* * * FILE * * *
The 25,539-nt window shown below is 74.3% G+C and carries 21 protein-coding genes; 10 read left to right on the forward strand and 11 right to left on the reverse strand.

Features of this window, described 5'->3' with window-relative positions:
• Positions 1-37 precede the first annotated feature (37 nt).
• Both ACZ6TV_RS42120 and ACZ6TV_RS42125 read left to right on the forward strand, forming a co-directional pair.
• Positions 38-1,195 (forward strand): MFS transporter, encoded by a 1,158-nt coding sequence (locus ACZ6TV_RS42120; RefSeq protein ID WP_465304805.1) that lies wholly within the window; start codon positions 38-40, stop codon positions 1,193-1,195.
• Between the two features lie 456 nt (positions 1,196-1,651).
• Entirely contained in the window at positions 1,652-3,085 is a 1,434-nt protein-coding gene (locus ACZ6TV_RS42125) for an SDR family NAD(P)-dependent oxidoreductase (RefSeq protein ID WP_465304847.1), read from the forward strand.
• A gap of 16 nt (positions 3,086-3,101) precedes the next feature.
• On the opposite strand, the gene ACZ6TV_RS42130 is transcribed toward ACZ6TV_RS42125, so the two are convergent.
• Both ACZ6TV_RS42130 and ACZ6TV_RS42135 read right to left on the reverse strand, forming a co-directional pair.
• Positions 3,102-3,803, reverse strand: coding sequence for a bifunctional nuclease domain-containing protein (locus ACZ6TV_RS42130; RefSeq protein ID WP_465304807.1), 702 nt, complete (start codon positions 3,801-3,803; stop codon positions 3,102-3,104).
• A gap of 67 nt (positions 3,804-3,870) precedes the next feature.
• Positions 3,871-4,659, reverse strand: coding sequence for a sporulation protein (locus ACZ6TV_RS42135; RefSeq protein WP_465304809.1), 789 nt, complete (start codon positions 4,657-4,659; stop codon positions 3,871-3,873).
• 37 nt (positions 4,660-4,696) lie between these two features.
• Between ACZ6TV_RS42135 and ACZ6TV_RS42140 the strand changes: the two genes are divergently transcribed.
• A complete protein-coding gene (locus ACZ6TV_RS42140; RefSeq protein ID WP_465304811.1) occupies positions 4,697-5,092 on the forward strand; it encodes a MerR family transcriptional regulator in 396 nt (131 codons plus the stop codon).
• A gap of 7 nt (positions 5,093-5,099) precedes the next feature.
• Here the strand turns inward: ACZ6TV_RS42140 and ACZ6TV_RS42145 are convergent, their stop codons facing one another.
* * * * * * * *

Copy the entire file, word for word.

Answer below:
The 25,539-nt window shown below is 74.3% G+C and carries 21 protein-coding genes; 10 read left to right on the forward strand and 11 right to left on the reverse strand.

Features of this window, described 5'->3' with window-relative positions:
• Positions 1-37 precede the first annotated feature (37 nt).
• Both ACZ6TV_RS42120 and ACZ6TV_RS42125 read left to right on the forward strand, forming a co-directional pair.
• Positions 38-1,195 (forward strand): MFS transporter, encoded by a 1,158-nt coding sequence (locus ACZ6TV_RS42120; RefSeq protein ID WP_465304805.1) that lies wholly within the window; start codon positions 38-40, stop codon positions 1,193-1,195.
• Between the two features lie 456 nt (positions 1,196-1,651).
• Entirely contained in the window at positions 1,652-3,085 is a 1,434-nt protein-coding gene (locus ACZ6TV_RS42125) for an SDR family NAD(P)-dependent oxidoreductase (RefSeq protein ID WP_465304847.1), read from the forward strand.
• A gap of 16 nt (positions 3,086-3,101) precedes the next feature.
• On the opposite strand, the gene ACZ6TV_RS42130 is transcribed toward ACZ6TV_RS42125, so the two are convergent.
• Both ACZ6TV_RS42130 and ACZ6TV_RS42135 read right to left on the reverse strand, forming a co-directional pair.
• Positions 3,102-3,803, reverse strand: coding sequence for a bifunctional nuclease domain-containing protein (locus ACZ6TV_RS42130; RefSeq protein ID WP_465304807.1), 702 nt, complete (start codon positions 3,801-3,803; stop codon positions 3,102-3,104).
• A gap of 67 nt (positions 3,804-3,870) precedes the next feature.
• Positions 3,871-4,659, reverse strand: coding sequence for a sporulation protein (locus ACZ6TV_RS42135; RefSeq protein WP_465304809.1), 789 nt, complete (start codon positions 4,657-4,659; stop codon positions 3,871-3,873).
• 37 nt (positions 4,660-4,696) lie between these two features.
• Between ACZ6TV_RS42135 and ACZ6TV_RS42140 the strand changes: the two genes are divergently transcribed.
• A complete protein-coding gene (locus ACZ6TV_RS42140; RefSeq protein ID WP_465304811.1) occupies positions 4,697-5,092 on the forward strand; it encodes a MerR family transcriptional regulator in 396 nt (131 codons plus the stop codon).
• A gap of 7 nt (positions 5,093-5,099) precedes the next feature.
• Here the strand turns inward: ACZ6TV_RS42140 and ACZ6TV_RS42145 are convergent, their stop codons facing one another.